Traditionally, the financial sector hasn’t been the most receptive to new technologies. As an industry that thrives by minimizing risk and making carefully calculated business decisions, choosing to handle high value sensitive information with what may simply be the technological flavor of the month is not a decision many rush to make.
Despite these reservations, the UK’s Financial Conduct Authority (FCA) included investments in technology as the top priority of its 2015/16 business plan, a clear sign that the sector needs to be making a more conscious push towards digitization.
Investing in big data
The next step is big data, a technological phenomenon that has stirred significant interest from the banking industry. The idea that data generated during the everyday processes and operations of a business can be used to inform strategies and achieve objectives is an exciting one, particularly in a post-crash economy where banks are faced with constant scrutiny over the detail of risk reporting.
However, there remains a question of what big data truly means for the financial sector. Although the information can yield a competitive advantage for banks, for it to be effective it has to be analyzed effectively.
The majority of the conversation surrounding big data banking to date, has looked at what models and systems are best at making the data accessible for analysts. Yet the question banks should be asking is, “How can this information be actionable for us?”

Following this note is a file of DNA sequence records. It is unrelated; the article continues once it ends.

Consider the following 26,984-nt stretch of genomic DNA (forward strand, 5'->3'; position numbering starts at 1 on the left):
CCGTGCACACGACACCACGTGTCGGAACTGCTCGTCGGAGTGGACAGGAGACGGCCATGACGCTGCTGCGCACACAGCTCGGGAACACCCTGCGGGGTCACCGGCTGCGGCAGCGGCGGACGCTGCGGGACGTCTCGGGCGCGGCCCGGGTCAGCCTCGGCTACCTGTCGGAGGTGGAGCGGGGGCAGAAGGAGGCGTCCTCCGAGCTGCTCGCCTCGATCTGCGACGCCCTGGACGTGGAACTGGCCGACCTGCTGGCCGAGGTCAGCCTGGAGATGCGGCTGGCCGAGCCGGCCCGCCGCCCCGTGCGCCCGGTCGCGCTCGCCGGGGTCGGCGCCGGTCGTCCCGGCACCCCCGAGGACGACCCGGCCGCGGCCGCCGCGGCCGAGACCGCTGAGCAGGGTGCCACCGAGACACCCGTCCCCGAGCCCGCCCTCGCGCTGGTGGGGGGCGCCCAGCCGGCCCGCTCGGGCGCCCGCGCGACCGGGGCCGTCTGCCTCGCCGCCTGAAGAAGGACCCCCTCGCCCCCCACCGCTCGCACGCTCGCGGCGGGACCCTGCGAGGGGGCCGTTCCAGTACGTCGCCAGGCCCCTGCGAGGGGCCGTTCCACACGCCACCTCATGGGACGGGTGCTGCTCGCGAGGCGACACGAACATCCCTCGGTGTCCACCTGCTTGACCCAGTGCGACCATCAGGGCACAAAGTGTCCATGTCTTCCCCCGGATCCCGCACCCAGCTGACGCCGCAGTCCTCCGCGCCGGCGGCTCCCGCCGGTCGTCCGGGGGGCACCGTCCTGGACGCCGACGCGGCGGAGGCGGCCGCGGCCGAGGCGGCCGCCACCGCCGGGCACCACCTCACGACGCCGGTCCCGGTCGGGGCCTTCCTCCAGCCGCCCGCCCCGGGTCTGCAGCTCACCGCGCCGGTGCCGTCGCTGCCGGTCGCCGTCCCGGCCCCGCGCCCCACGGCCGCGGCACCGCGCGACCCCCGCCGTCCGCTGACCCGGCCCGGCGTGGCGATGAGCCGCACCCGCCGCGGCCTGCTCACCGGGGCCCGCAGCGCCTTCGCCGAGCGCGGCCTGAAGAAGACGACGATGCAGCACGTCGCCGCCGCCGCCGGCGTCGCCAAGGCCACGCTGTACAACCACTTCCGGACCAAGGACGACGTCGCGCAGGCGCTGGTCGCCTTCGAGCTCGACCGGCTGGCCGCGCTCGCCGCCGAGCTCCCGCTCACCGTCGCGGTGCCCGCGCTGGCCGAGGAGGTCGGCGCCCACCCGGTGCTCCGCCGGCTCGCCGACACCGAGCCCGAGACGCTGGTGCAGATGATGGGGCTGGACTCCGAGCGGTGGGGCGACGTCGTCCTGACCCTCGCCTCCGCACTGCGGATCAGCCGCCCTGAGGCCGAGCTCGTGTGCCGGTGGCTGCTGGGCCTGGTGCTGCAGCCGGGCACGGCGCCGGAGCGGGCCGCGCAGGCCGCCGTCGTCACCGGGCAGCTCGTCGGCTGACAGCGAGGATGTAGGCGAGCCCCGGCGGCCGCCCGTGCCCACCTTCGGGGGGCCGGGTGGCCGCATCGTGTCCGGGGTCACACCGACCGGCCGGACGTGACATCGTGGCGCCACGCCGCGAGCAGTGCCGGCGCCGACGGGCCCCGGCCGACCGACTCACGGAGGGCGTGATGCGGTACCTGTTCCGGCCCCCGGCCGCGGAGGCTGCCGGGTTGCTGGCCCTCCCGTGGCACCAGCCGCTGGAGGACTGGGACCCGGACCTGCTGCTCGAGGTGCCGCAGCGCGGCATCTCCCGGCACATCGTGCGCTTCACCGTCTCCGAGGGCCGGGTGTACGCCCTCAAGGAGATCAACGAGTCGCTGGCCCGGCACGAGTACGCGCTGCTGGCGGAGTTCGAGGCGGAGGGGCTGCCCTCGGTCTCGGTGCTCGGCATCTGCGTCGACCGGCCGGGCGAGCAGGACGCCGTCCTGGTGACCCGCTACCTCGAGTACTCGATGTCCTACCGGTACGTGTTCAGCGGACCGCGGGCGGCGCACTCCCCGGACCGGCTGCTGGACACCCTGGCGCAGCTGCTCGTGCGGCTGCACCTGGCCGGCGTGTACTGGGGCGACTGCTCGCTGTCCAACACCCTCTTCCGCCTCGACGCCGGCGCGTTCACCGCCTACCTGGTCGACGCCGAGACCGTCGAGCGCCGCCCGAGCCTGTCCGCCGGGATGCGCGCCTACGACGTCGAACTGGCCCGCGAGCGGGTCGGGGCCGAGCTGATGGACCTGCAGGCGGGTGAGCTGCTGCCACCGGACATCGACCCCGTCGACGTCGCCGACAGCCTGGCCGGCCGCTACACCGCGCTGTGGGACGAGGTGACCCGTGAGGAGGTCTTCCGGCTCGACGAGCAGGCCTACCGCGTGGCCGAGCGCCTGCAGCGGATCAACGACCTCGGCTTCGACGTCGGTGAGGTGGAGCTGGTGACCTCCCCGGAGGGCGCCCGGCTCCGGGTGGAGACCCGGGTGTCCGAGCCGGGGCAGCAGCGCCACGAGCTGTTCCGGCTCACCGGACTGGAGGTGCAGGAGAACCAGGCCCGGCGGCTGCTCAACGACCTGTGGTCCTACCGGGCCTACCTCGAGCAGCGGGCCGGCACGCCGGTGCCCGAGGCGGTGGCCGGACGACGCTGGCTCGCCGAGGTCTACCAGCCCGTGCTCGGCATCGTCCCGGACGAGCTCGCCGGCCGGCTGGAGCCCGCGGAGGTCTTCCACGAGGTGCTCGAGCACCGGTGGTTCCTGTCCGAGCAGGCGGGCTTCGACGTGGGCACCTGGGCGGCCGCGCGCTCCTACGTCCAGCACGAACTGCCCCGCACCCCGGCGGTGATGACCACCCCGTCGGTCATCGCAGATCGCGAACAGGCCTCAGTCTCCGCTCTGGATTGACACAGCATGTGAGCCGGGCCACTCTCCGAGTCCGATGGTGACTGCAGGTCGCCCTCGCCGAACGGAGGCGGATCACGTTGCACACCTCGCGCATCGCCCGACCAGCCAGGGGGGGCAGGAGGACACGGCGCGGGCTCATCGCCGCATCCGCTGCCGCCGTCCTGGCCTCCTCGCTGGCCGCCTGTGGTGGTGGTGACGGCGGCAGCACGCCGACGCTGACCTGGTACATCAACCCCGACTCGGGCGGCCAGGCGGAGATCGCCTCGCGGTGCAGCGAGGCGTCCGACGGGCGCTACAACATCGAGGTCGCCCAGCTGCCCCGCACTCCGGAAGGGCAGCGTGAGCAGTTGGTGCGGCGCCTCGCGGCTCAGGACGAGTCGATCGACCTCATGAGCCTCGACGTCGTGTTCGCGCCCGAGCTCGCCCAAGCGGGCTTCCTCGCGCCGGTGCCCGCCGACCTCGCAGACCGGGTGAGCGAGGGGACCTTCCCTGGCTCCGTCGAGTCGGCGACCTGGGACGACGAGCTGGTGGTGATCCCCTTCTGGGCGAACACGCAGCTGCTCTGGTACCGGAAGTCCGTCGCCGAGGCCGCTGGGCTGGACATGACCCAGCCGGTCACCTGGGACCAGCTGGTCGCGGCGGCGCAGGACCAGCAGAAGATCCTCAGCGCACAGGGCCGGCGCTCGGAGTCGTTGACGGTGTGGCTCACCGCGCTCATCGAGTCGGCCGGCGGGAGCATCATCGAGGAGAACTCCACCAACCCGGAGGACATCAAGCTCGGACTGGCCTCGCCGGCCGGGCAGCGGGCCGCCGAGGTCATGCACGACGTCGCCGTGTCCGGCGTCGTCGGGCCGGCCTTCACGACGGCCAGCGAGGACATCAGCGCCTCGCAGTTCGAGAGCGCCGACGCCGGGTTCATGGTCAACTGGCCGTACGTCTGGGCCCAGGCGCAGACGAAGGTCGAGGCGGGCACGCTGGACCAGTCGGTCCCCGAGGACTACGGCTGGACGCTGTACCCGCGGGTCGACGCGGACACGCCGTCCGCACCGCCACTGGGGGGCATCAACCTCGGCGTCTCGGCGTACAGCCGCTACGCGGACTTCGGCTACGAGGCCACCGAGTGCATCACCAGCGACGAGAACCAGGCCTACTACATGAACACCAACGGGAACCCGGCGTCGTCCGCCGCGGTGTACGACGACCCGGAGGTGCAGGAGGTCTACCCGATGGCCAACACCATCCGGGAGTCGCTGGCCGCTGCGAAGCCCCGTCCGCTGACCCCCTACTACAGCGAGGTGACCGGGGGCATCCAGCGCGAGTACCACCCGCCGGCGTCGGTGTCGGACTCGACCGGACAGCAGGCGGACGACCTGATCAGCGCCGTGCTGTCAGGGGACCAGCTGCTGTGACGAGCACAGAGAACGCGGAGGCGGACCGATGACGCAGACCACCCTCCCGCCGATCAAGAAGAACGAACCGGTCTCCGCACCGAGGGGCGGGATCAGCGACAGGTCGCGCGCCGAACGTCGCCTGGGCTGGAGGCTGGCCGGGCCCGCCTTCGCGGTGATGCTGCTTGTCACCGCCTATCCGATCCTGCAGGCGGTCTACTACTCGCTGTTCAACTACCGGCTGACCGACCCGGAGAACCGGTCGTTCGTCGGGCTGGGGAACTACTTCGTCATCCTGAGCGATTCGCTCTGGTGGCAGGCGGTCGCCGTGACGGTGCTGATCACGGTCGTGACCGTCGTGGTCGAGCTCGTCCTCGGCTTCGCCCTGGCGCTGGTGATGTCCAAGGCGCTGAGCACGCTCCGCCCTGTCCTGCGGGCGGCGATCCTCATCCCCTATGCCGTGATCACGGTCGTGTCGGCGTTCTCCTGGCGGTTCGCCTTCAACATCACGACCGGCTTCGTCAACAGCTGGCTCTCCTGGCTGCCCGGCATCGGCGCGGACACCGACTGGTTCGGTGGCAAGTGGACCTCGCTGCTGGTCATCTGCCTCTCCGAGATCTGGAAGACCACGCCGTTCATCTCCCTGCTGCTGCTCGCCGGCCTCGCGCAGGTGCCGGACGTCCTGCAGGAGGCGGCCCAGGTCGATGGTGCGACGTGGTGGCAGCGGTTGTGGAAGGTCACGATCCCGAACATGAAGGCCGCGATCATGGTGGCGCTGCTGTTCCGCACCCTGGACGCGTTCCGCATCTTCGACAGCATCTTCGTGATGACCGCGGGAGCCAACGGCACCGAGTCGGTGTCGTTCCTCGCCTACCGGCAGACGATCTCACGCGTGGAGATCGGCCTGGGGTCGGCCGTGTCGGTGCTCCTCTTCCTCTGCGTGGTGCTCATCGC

Although many financial institutions are increasingly using cloud computing to host software platforms and to store data, the analysis itself is still reserved for specially trained individuals—typically data analysts rather than bank managers.
This approach limits the functionality of big data. One of the most valuable characteristics of big data is that it gives banks a real-time insight into multiple data sets. The places that customers regularly use their cards, for example, can be analyzed to highlight opportunities for additional revenue streams by partnering with relevant retailers. This could take the form of targeted customer-cashback offers or even to provide commercial insights to the retailer.
Changing the data analysis game
When choosing a data analytics package, banks should look beyond SQL-based software into the different types of big data analytics for financial services—notably search-based analytics.
Search-based analytic software makes use of natural-language search, the same technology that internet search engines use, for a simple and uncomplicated approach to navigating and inspecting data sets. Cross-referencing becomes an easy process and correlations can be spotted without the need for technical skills. This means people at all levels in the bank can benefit from actionable business insights. Software such as Connexica’s CXAIR, for example, can even draw this data from a wide range of disparate sources, meaning that banks that prefer the traditional bespoke systems can make use of the functionality without the need for migration to a new system.
This is where the true potential for the concept lies. Big data might be a much more buzzword-friendly phrase than “search-based self-service analytics” or words to that effect, but it is limited as a standalone concept. Banks can only truly reap the rewards by setting up an effective means of using it.
Greg Richards is sales and marketing director at Connexica.